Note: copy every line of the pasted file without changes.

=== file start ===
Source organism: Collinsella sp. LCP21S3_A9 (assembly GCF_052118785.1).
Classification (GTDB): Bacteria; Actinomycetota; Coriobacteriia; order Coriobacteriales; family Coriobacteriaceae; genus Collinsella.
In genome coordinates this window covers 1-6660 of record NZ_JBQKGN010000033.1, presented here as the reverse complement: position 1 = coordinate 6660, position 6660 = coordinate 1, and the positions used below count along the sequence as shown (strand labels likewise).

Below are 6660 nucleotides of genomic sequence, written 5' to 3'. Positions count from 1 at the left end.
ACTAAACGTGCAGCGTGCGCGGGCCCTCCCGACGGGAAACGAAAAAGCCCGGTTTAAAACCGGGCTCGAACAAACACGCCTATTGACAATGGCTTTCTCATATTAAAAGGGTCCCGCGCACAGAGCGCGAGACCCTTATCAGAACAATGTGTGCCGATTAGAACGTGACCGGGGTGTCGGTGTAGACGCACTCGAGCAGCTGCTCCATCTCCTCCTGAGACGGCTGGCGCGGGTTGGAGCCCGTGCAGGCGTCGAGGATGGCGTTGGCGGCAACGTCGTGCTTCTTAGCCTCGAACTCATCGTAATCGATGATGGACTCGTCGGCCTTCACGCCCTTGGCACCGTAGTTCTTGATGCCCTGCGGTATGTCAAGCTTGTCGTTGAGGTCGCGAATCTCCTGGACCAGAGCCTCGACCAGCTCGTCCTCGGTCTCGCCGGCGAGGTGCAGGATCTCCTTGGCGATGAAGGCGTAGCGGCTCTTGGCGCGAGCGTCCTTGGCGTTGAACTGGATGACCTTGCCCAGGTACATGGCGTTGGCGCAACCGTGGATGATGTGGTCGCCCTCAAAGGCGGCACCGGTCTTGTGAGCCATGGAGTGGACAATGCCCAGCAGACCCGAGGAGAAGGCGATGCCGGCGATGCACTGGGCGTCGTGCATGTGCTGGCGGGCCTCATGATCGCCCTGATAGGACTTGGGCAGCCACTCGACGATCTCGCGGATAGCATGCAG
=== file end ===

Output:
Source organism: Collinsella sp. LCP21S3_A9 (assembly GCF_052118785.1).
Classification (GTDB): Bacteria; Actinomycetota; Coriobacteriia; order Coriobacteriales; family Coriobacteriaceae; genus Collinsella.
In genome coordinates this window covers 1-6660 of record NZ_JBQKGN010000033.1, presented here as the reverse complement: position 1 = coordinate 6660, position 6660 = coordinate 1, and the positions used below count along the sequence as shown (strand labels likewise).

Below are 6660 nucleotides of genomic sequence, written 5' to 3'. Positions count from 1 at the left end.
ACTAAACGTGCAGCGTGCGCGGGCCCTCCCGACGGGAAACGAAAAAGCCCGGTTTAAAACCGGGCTCGAACAAACACGCCTATTGACAATGGCTTTCTCATATTAAAAGGGTCCCGCGCACAGAGCGCGAGACCCTTATCAGAACAATGTGTGCCGATTAGAACGTGACCGGGGTGTCGGTGTAGACGCACTCGAGCAGCTGCTCCATCTCCTCCTGAGACGGCTGGCGCGGGTTGGAGCCCGTGCAGGCGTCGAGGATGGCGTTGGCGGCAACGTCGTGCTTCTTAGCCTCGAACTCATCGTAATCGATGATGGACTCGTCGGCCTTCACGCCCTTGGCACCGTAGTTCTTGATGCCCTGCGGTATGTCAAGCTTGTCGTTGAGGTCGCGAATCTCCTGGACCAGAGCCTCGACCAGCTCGTCCTCGGTCTCGCCGGCGAGGTGCAGGATCTCCTTGGCGATGAAGGCGTAGCGGCTCTTGGCGCGAGCGTCCTTGGCGTTGAACTGGATGACCTTGCCCAGGTACATGGCGTTGGCGCAACCGTGGATGATGTGGTCGCCCTCAAAGGCGGCACCGGTCTTGTGAGCCATGGAGTGGACAATGCCCAGCAGACCCGAGGAGAAGGCGATGCCGGCGATGCACTGGGCGTCGTGCATGTGCTGGCGGGCCTCATGATCGCCCTGATAGGACTTGGGCAGCCACTCGACGATCTCGCGGATAGCATGCAG